Two of the four pRMNs were found within high-density (HD) graphites from the Murchison (MUR) KFC1 density and size separate (2.15–2.20 g cm−3, >1 μm; Amari et al. 1994). Unlike the above Orgueil graphites, these grains were not individually picked and ultramicrotomed but rather were ultramicrotomed en masse. A droplet from this separate containing many MUR graphites (estimated to contain approximately 750 unique graphites) was deposited from suspension into a gelatin cylinder atop a glass slide, the entire deposit was embedded in resin, and then was sliced via ultramicrotomy into ≤100 nm thick sections (details in Bernatowicz et al. 1996). The stellar origins and morphologies of the same MUR KFC1 graphite population have been previously published (Croat et al. 2008), as have reports of a new type of massive star condensate, namely the unusual SiCs with heavy 29,30Si anomalies found within graphites (Croat et al. 2010a). For the MUR graphites, all TEM analyses were completed prior to any isotopic measurements whereas for the ORG graphites ultramicrotomy and TEM were done after the NanoSIMS measurements. pRMNs were found in only 0.3% of high-density graphites (2 of approximately 750), but since only 10–20% of the graphite's volume is available for TEM analyses, the fraction that contain pRMNs could be higher (up to approximately 3%). The pRMNs are approximately 40× less common than the ubiquitous TiC internal grains in the same graphite population. pRMNs are also uncommon in low-density graphites, with only two pRMN yet found among approximately 25 LD graphites from Orgueil and Murchison studied in the TEM.

The pRMN-containing graphite cross sections were studied using a JEOL 2000FX TEM equipped with a NORAN ultra-thin window energy dispersive X-ray spectrometer (EDXS) and with a JEOL 2100 TEM. Quantitative EDXS analysis was performed on all internal grains using k-factors derived from geological standards of known composition (ilmenite USNM 96189, chromite USNM 117075, basaltic glass USNM 113498) and numerous stoichiometric oxides (lead titanate, lead zirconate, lead molybdate, calcium vanadate, calcium titanate, calcium phosphate, etc.) using the Cliff-Lorimer technique. No standards were available for Os, W, Ir, and Ru so in these cases k-factors suitable to the instrument were estimated based on the NORAN-provided standard values. Derived k-factors for elements with Z > 11 with respect to Ti (directly or indirectly) typically showed 3–10% variations (standard deviation). When an element of interest was not detected in a given pRMN, an upper limit was placed on its concentration using a 2σ above background level. Overlap of elemental lines was common, which in some cases were resolved by multipeak fitting allowing an upper limit to still be determined. The crystal structures of the four pRMNs were determined using selected area diffraction (SAD) and microdiffraction patterns, wherein each pRMN was tilted to multiple low-index zones and the patterns were recorded. The d-spacings and angles in the patterns as well as the intrazonal angles were checked for consistency with the known hexagonal metal structures. The (100) and (110) graphite rings present in the SAD patterns were used as an internal distance calibration (approximately 1% accuracy). Further details on the TEM methods employed are available in Croat et al. (2005).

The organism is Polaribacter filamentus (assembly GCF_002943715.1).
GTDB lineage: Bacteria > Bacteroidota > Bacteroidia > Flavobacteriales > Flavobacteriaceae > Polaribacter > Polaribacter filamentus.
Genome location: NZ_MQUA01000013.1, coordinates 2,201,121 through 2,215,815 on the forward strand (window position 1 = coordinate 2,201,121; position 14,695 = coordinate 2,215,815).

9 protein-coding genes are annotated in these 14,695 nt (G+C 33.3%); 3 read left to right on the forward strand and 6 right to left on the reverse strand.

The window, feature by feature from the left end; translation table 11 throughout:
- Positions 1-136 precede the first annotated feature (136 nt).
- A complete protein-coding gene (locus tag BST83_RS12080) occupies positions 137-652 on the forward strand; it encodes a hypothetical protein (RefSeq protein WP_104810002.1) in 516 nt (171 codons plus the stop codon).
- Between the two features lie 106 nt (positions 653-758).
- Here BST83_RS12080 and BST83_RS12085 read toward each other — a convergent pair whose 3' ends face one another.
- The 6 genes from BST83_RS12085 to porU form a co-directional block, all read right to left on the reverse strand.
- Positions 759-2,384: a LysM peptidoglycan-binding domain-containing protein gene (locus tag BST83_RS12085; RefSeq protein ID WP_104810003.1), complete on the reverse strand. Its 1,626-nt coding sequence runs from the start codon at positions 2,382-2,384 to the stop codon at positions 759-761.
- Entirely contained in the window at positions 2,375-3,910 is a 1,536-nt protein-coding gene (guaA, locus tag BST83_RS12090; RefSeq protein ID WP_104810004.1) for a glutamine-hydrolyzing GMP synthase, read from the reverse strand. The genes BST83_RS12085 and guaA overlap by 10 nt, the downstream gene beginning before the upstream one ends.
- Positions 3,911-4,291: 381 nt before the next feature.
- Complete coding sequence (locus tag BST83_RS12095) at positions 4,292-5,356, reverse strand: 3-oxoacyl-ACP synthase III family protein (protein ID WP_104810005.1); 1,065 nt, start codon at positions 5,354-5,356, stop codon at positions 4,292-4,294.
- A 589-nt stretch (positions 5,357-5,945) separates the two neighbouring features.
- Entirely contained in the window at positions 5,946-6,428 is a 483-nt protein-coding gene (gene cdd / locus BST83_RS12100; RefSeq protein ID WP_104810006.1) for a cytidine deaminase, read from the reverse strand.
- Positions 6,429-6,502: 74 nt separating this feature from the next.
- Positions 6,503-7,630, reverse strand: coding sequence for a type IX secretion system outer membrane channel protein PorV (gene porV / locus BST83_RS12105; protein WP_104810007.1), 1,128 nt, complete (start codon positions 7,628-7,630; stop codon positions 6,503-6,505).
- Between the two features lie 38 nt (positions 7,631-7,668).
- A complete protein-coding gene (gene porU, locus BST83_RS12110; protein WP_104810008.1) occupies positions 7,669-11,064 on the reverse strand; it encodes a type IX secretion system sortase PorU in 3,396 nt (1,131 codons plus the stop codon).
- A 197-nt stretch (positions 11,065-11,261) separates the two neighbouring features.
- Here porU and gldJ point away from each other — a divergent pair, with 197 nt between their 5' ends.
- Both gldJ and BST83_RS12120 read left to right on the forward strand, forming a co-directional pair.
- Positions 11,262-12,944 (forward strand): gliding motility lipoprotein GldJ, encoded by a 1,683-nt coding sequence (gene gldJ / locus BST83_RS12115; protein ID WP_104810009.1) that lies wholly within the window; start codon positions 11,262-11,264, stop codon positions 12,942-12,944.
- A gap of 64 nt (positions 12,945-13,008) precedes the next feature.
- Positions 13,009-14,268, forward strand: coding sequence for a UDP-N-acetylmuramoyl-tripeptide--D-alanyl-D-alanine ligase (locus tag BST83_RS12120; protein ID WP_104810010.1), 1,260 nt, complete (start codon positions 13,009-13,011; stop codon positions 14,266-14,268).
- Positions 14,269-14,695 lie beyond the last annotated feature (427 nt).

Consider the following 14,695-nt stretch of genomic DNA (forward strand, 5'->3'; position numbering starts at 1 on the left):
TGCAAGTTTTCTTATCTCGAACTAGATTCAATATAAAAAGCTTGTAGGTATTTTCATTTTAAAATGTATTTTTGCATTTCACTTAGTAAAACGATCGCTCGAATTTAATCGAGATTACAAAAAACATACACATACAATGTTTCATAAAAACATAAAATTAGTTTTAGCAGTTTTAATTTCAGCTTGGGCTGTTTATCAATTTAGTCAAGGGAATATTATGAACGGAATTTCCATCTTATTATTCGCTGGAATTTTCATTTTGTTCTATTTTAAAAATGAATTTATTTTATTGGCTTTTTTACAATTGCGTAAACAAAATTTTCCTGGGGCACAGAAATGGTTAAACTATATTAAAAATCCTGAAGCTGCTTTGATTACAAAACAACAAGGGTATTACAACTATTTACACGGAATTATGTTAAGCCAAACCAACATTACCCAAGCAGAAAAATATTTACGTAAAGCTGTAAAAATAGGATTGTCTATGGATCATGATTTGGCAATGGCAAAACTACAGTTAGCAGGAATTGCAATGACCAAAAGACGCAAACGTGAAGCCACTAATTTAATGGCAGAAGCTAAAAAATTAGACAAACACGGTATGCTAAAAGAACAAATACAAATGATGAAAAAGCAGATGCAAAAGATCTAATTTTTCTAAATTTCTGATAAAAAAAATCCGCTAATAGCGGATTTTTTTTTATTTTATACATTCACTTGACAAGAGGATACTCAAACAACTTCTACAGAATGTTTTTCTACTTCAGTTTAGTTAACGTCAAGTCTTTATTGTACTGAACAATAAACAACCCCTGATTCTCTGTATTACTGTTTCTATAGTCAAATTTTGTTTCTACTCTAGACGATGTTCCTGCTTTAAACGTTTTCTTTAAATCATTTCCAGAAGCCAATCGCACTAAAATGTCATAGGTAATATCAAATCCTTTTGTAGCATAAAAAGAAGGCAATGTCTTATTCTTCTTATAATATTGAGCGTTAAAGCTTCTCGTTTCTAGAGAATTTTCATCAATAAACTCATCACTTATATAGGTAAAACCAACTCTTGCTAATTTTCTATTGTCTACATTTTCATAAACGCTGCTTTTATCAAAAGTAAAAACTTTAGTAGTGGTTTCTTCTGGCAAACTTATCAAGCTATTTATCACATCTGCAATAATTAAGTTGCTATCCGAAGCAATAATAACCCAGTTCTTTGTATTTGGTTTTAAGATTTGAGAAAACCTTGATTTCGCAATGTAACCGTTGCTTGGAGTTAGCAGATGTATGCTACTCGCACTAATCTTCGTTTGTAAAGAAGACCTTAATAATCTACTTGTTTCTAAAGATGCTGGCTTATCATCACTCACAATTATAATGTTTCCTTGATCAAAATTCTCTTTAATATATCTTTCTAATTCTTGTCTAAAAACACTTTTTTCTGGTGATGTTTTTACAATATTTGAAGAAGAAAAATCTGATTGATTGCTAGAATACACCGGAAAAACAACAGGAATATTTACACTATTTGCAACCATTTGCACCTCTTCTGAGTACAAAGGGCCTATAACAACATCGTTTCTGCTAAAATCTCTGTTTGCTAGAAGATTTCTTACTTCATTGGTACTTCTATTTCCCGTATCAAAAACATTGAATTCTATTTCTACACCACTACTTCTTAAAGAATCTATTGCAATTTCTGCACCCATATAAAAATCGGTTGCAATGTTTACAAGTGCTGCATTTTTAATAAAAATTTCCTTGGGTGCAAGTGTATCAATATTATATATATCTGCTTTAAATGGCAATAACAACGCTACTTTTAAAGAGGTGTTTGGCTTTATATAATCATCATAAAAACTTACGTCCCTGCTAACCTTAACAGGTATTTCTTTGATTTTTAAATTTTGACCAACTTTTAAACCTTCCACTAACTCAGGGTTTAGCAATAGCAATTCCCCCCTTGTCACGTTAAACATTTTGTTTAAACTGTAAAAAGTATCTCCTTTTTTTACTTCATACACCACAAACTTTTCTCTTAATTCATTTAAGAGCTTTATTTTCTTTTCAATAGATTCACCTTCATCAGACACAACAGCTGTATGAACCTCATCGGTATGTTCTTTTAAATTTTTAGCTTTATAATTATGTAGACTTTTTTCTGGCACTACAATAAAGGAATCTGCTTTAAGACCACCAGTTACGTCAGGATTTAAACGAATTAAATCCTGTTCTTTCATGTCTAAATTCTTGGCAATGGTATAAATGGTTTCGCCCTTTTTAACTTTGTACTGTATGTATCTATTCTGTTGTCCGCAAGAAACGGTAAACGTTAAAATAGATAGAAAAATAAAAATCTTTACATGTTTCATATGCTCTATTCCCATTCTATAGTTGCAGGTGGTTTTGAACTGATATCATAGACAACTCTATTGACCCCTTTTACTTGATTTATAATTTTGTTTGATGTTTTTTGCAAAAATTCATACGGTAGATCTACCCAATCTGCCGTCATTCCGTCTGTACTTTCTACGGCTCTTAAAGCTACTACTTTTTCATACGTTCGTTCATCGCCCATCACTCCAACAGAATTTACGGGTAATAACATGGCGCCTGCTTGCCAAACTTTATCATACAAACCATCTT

Due to deterioration of the TEM grid substrate, it was not possible to carry out NanoSIMS isotopic measurements of one of the two MUR pRMN-containing sections. Despite lacking isotopic data from this pRMN-containing graphite, it is almost certainly a presolar grain. This is due to the remarkable effectiveness of the physical-chemical separation process and the distinctive appearance of presolar graphites with an onion morphology. After the density-size separation, approximately 15% of the residue is presolar graphite, with the remainder consisting mainly of larger blocky Si-rich amorphous grains. Thus, after the separation process the graphites are approximately five orders of magnitude more concentrated than they were in the bulk Murchison matrix (with approximately 1 ppm graphite abundance). Furthermore, of approximately 120 unique KFC1 grains measured in the NanoSIMS that had the appearance of onion graphites in TEM, all but three showed C isotopic anomalies that exceeded the 2σ level (Stadermann et al. 2004). The C isotopic distributions of presolar graphite suggest that even those three that lack resolvable C anomalies are probably still presolar grains, but from ancient parent stars that happened to have near solar 12C/13C ratios.